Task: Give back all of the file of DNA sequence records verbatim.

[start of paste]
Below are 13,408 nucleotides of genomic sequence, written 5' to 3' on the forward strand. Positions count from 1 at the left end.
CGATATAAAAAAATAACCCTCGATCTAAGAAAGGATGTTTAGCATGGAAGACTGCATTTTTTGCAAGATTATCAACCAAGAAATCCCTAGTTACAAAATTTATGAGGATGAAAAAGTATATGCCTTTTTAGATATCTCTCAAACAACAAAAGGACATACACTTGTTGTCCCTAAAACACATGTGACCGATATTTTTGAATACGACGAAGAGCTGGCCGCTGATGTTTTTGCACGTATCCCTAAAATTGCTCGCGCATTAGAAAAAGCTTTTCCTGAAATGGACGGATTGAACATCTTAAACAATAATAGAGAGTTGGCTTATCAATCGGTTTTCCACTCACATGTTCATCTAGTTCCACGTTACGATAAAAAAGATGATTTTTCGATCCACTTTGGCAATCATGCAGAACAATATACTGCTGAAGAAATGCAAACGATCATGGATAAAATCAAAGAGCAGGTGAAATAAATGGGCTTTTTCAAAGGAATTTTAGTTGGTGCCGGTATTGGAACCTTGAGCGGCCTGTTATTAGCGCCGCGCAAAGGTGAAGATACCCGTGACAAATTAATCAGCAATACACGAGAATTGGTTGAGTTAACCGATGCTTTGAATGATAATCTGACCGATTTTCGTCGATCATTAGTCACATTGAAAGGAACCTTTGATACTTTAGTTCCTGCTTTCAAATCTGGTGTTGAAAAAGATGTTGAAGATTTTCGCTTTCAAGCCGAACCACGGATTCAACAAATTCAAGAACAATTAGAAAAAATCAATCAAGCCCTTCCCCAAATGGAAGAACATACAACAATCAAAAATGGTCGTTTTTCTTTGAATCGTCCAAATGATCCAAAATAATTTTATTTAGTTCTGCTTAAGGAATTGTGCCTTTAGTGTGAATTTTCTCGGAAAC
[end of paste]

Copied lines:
Below are 13,408 nucleotides of genomic sequence, written 5' to 3' on the forward strand. Positions count from 1 at the left end.
CGATATAAAAAAATAACCCTCGATCTAAGAAAGGATGTTTAGCATGGAAGACTGCATTTTTTGCAAGATTATCAACCAAGAAATCCCTAGTTACAAAATTTATGAGGATGAAAAAGTATATGCCTTTTTAGATATCTCTCAAACAACAAAAGGACATACACTTGTTGTCCCTAAAACACATGTGACCGATATTTTTGAATACGACGAAGAGCTGGCCGCTGATGTTTTTGCACGTATCCCTAAAATTGCTCGCGCATTAGAAAAAGCTTTTCCTGAAATGGACGGATTGAACATCTTAAACAATAATAGAGAGTTGGCTTATCAATCGGTTTTCCACTCACATGTTCATCTAGTTCCACGTTACGATAAAAAAGATGATTTTTCGATCCACTTTGGCAATCATGCAGAACAATATACTGCTGAAGAAATGCAAACGATCATGGATAAAATCAAAGAGCAGGTGAAATAAATGGGCTTTTTCAAAGGAATTTTAGTTGGTGCCGGTATTGGAACCTTGAGCGGCCTGTTATTAGCGCCGCGCAAAGGTGAAGATACCCGTGACAAATTAATCAGCAATACACGAGAATTGGTTGAGTTAACCGATGCTTTGAATGATAATCTGACCGATTTTCGTCGATCATTAGTCACATTGAAAGGAACCTTTGATACTTTAGTTCCTGCTTTCAAATCTGGTGTTGAAAAAGATGTTGAAGATTTTCGCTTTCAAGCCGAACCACGGATTCAACAAATTCAAGAACAATTAGAAAAAATCAATCAAGCCCTTCCCCAAATGGAAGAACATACAACAATCAAAAATGGTCGTTTTTCTTTGAATCGTCCAAATGATCCAAAATAATTTTATTTAGTTCTGCTTAAGGAATTGTGCCTTTAGTGTGAATTTTCTCGGAAAC